Japanese Cooking – A Simple Art, by Shizuo Tsuji – review

Cookbook review Japanese Cooking – A Simple Art The world is shrinking and more of us than ever have taken advantage of travel opportunities. We move with ease around the globe and adopt and adapt culture, lifestyle and food.

Whilst all that is true we could be forgiven for overlooking the impact of Japan’s food on the West. America, in particular, has embraced Japan’s food. The USA has a close relationship with the country and sushi is common. Europe has not had quite that same exposure to Japanese cuisine although larger towns in Britain might sport a brace of Japanese restaurants. It might therefore come as a surprise to know that the Japanese food philosophy has made a great impression on Western eating habits.

Remember Nouvelle Cuisine? That’s French, isn’t it? Well, the name was French but the concept was Japanese. Young French chefs travelled to Japan in the 70s and 80s and were amazed at the simplicity and beauty of its dishes. They translated that to suit the restaurant-going populace of London and Paris… and Nouvelle Cuisine sunk like a very light, Zen and minimalist brick… but the germ of an idea was growing. Chefs now appreciate aesthetics, flavour combinations and freshness of ingredients in a different way.

This 25th anniversary edition of Japanese Cooking – A Simple Art has not been updated and massaged. It stands in its original form with only a new foreword by the celebrated restaurant critic and food writer, Ruth Reichl, and a new preface by Yoshiki Tsuji, son of the author. This book has not been revamped because what was true and valuable a quarter of a century ago remains so.

Shizuo Tsuji graduated with a degree in French literature from Wasada University in Tokyo and then worked as a newspaper reporter. In 1960 he established the Tsuji Culinary Institute in Osaka to train professional chefs. He studied with the greatest chefs in France and was recognised by the French government who awarded him Meilleur Ouvrier for outstanding promotion of French cuisine. He published over 30 books on gastronomy, music, essays and translations.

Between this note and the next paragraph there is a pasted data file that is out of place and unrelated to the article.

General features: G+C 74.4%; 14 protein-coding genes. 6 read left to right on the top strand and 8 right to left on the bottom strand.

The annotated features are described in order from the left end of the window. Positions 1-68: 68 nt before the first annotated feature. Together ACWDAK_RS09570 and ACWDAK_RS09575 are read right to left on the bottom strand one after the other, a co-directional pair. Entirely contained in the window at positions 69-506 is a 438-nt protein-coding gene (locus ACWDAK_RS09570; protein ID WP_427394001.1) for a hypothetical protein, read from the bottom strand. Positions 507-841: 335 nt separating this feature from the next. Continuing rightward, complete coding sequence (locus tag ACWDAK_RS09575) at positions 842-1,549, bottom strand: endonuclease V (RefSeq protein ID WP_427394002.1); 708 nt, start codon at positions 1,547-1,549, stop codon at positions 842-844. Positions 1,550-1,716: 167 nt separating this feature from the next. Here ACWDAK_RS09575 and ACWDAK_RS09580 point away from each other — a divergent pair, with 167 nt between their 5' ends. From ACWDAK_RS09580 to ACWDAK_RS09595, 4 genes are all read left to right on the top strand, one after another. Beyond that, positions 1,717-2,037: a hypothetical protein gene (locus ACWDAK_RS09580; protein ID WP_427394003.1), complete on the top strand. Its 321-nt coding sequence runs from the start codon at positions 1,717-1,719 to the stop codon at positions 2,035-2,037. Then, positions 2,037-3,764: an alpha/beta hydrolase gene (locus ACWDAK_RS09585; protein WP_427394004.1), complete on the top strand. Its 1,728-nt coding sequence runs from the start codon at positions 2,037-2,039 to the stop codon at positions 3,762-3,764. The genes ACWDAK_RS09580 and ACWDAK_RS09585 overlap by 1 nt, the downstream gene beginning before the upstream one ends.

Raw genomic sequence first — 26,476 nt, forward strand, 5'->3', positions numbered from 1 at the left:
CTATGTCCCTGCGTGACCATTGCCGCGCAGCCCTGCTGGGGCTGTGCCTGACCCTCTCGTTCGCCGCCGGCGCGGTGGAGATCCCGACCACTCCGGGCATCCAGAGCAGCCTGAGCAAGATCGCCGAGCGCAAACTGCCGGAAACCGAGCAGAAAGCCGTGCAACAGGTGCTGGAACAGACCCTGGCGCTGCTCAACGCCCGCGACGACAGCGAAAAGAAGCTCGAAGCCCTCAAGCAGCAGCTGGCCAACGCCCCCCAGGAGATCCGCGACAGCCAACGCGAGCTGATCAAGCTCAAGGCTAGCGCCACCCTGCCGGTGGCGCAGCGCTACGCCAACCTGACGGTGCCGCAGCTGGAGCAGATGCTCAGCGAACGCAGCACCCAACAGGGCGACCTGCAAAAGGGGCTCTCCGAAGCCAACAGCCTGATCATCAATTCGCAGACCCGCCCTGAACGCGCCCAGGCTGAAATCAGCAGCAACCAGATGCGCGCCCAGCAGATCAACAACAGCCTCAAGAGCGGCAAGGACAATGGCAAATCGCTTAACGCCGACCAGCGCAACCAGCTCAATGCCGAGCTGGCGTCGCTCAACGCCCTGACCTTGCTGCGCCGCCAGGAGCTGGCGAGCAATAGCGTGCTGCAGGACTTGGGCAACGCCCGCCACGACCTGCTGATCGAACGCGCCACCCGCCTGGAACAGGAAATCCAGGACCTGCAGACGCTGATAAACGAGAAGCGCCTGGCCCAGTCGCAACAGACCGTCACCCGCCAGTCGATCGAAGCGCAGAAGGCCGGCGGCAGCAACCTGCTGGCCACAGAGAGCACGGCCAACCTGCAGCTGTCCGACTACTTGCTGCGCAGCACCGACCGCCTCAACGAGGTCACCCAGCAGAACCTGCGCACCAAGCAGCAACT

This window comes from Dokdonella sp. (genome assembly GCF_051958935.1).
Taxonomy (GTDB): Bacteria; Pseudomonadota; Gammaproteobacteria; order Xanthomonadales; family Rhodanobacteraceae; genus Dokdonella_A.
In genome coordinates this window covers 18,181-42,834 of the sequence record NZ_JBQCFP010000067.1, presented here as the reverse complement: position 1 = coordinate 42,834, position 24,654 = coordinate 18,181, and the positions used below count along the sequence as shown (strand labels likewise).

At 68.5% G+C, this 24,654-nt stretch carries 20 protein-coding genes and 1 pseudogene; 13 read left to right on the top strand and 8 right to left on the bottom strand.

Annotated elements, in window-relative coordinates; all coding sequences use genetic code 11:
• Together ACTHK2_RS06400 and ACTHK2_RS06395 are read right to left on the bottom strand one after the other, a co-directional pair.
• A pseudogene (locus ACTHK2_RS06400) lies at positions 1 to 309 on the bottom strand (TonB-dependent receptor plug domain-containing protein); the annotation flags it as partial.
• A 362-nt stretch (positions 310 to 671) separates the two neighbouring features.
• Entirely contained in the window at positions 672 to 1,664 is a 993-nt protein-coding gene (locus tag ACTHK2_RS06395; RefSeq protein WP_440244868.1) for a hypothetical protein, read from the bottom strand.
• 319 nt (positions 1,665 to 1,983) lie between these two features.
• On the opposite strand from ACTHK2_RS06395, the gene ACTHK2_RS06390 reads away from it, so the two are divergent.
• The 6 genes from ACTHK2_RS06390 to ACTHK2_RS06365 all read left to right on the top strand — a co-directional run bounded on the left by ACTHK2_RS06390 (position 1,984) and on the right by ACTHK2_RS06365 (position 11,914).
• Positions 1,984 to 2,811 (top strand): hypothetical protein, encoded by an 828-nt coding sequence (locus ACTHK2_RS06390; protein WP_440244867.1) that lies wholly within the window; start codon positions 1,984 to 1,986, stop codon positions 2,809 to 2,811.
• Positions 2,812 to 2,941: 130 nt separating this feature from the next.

Japanese Cooking – A Simple Art is considered a masterwork of Japanese cuisine. Nigella Lawson has described it as “…quite the most illuminating text around on Japanese food.” It’s an encyclopaedia of Japanese food but it’s also an absorbing read. The line illustrations demystify what might sound like complex techniques, revealing those techniques to be surprisingly simple. There is not a wealth of expensive equipment to buy although an enthusiast might be driven to acquire some stunning tableware to add a touch of visual authenticity to a Japanese meal.

American home cooks, at least in larger cities, will have no problem in finding the more exotic of ingredients. There are fewer Japanese supermarkets in Europe although many Asian stores carry Japanese products. However there is a good selection of internet sites which offer food products to stock your Japanese store cupboard.

An example of an easy dish made with ingredients found in most large supermarkets is Ginger Pork Sauté (Butaniku Shoga-yaki). This is a delicious and quick dish of pork and shiitake mushrooms cooked with ginger, mirin, sake and soy sauce.

Vegetarians are well catered for in Japan. Bean Curd Dengaku (Tofu Dengaku) are small grilled lollies (popsicles) of tofu with toppings. You might be able to buy the traditional two-pronged forks from specialist shops but a couple of thin wooden kebab picks will work just as well. These are tasty and attractive morsels that will tempt even a Japanese food debutant. Substitute small fish and other seafood or vegetables such as aubergine (eggplant), mushrooms or peppers.

Japanese Cooking – A Simple Art is a classic. It’s considered outstanding by the wise and worthy of the international food industry. It explains the more complex of traditional dishes as well as the uber-simple ones. This is real Japanese cooking that will delight and intrigue both the eyes and the palate.

Asian cookbook review: Japanese Cooking – A Simple Art
Author: Shizuo Tsuji
Published by: Kodanashi International
Price: $45.00US
ISBN 978-4-7700-3049-8


Cookbook review by Chrissie Walker © 2018


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